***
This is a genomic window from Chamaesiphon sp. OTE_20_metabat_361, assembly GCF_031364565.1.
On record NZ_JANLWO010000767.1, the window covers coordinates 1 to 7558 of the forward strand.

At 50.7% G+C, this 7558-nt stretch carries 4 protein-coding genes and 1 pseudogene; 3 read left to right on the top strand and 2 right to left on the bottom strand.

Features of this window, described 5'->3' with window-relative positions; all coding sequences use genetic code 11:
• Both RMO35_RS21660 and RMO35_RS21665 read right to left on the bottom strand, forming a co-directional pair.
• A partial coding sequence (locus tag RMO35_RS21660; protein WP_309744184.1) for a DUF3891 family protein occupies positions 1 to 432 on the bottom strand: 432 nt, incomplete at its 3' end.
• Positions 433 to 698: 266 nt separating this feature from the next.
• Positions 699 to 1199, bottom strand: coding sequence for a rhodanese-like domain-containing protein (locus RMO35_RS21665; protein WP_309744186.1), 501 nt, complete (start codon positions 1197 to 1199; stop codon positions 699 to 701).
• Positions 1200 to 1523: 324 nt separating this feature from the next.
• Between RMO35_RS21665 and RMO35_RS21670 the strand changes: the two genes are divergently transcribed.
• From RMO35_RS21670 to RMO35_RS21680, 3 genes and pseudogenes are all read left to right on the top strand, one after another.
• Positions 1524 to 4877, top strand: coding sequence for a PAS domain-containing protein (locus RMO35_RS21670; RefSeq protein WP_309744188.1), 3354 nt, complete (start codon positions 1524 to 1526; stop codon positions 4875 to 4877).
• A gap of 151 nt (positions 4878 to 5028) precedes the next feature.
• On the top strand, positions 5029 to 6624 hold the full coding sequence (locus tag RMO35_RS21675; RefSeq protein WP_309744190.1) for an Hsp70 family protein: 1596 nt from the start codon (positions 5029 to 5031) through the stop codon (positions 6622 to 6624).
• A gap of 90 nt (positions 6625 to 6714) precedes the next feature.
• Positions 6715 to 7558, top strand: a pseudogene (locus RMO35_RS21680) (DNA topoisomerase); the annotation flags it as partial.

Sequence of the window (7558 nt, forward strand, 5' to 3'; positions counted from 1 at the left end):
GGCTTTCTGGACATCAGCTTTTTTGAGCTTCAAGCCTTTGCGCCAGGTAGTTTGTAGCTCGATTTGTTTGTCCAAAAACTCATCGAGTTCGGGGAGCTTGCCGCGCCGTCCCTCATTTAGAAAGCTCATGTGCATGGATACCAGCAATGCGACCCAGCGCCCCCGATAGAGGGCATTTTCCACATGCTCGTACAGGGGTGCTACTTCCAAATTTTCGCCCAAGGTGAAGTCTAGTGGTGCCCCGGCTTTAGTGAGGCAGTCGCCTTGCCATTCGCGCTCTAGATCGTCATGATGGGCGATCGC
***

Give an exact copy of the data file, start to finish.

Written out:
This is a genomic window from Chamaesiphon sp. OTE_20_metabat_361, assembly GCF_031364565.1.
On record NZ_JANLWO010000767.1, the window covers coordinates 1 to 7558 of the forward strand.

At 50.7% G+C, this 7558-nt stretch carries 4 protein-coding genes and 1 pseudogene; 3 read left to right on the top strand and 2 right to left on the bottom strand.

Features of this window, described 5'->3' with window-relative positions; all coding sequences use genetic code 11:
• Both RMO35_RS21660 and RMO35_RS21665 read right to left on the bottom strand, forming a co-directional pair.
• A partial coding sequence (locus tag RMO35_RS21660; protein WP_309744184.1) for a DUF3891 family protein occupies positions 1 to 432 on the bottom strand: 432 nt, incomplete at its 3' end.
• Positions 433 to 698: 266 nt separating this feature from the next.
• Positions 699 to 1199, bottom strand: coding sequence for a rhodanese-like domain-containing protein (locus RMO35_RS21665; protein WP_309744186.1), 501 nt, complete (start codon positions 1197 to 1199; stop codon positions 699 to 701).
• Positions 1200 to 1523: 324 nt separating this feature from the next.
• Between RMO35_RS21665 and RMO35_RS21670 the strand changes: the two genes are divergently transcribed.
• From RMO35_RS21670 to RMO35_RS21680, 3 genes and pseudogenes are all read left to right on the top strand, one after another.
• Positions 1524 to 4877, top strand: coding sequence for a PAS domain-containing protein (locus RMO35_RS21670; RefSeq protein WP_309744188.1), 3354 nt, complete (start codon positions 1524 to 1526; stop codon positions 4875 to 4877).
• A gap of 151 nt (positions 4878 to 5028) precedes the next feature.
• On the top strand, positions 5029 to 6624 hold the full coding sequence (locus tag RMO35_RS21675; RefSeq protein WP_309744190.1) for an Hsp70 family protein: 1596 nt from the start codon (positions 5029 to 5031) through the stop codon (positions 6622 to 6624).
• A gap of 90 nt (positions 6625 to 6714) precedes the next feature.
• Positions 6715 to 7558, top strand: a pseudogene (locus RMO35_RS21680) (DNA topoisomerase); the annotation flags it as partial.

Sequence of the window (7558 nt, forward strand, 5' to 3'; positions counted from 1 at the left end):
GGCTTTCTGGACATCAGCTTTTTTGAGCTTCAAGCCTTTGCGCCAGGTAGTTTGTAGCTCGATTTGTTTGTCCAAAAACTCATCGAGTTCGGGGAGCTTGCCGCGCCGTCCCTCATTTAGAAAGCTCATGTGCATGGATACCAGCAATGCGACCCAGCGCCCCCGATAGAGGGCATTTTCCACATGCTCGTACAGGGGTGCTACTTCCAAATTTTCGCCCAAGGTGAAGTCTAGTGGTGCCCCGGCTTTAGTGAGGCAGTCGCCTTGCCATTCGCGCTCTAGATCGTCATGATGGGCGATCGC